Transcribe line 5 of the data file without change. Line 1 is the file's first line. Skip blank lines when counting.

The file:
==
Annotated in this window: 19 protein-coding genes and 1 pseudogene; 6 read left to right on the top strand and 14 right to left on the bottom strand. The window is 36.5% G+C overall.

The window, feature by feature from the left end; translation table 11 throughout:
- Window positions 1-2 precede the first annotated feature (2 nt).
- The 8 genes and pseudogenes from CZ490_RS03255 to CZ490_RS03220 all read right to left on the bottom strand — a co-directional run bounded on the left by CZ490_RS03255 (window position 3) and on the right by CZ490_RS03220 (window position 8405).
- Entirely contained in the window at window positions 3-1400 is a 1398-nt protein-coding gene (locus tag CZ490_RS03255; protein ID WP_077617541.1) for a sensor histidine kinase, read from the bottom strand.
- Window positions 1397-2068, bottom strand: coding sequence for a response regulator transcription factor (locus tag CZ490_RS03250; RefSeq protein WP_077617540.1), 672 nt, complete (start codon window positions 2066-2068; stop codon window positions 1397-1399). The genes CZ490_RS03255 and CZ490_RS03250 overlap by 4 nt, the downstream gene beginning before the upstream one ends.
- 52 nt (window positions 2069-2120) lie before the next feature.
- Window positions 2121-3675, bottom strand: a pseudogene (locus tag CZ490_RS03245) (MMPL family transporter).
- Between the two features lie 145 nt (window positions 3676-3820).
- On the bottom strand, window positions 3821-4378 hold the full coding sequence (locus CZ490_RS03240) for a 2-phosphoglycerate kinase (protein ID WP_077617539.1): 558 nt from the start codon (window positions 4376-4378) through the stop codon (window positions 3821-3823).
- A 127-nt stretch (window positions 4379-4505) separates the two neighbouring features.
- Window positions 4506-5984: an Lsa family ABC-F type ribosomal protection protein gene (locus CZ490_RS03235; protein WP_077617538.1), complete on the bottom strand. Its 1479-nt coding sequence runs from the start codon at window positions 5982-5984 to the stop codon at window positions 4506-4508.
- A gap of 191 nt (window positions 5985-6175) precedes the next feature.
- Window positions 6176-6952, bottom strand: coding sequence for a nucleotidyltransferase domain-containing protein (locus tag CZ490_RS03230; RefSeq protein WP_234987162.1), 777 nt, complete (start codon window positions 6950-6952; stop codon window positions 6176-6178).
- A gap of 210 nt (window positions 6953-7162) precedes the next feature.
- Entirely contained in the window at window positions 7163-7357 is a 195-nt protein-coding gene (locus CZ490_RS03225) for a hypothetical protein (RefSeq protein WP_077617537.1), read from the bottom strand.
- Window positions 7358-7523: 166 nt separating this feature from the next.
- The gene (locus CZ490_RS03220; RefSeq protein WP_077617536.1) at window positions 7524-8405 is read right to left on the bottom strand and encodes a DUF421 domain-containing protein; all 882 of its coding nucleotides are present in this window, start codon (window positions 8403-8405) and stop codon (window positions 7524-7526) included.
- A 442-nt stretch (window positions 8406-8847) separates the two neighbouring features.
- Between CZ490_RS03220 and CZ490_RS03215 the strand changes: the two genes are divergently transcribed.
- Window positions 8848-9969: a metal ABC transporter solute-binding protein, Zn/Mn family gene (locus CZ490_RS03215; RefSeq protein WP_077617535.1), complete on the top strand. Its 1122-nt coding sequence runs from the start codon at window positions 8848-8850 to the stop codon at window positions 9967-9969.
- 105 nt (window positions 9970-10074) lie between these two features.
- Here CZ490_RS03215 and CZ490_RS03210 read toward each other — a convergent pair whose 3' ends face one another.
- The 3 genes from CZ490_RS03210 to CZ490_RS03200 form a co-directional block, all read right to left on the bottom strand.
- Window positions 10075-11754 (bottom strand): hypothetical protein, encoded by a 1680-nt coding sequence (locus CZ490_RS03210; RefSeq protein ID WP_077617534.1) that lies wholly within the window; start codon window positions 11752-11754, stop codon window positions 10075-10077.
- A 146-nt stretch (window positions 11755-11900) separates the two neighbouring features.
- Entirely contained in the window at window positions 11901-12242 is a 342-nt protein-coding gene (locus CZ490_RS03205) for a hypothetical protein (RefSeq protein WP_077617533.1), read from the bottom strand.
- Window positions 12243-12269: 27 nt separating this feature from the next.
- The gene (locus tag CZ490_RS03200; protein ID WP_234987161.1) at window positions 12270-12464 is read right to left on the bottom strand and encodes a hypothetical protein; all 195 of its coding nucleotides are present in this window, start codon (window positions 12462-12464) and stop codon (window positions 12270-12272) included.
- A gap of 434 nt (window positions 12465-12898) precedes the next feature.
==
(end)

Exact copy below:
- Entirely contained in the window at window positions 3-1400 is a 1398-nt protein-coding gene (locus tag CZ490_RS03255; protein ID WP_077617541.1) for a sensor histidine kinase, read from the bottom strand.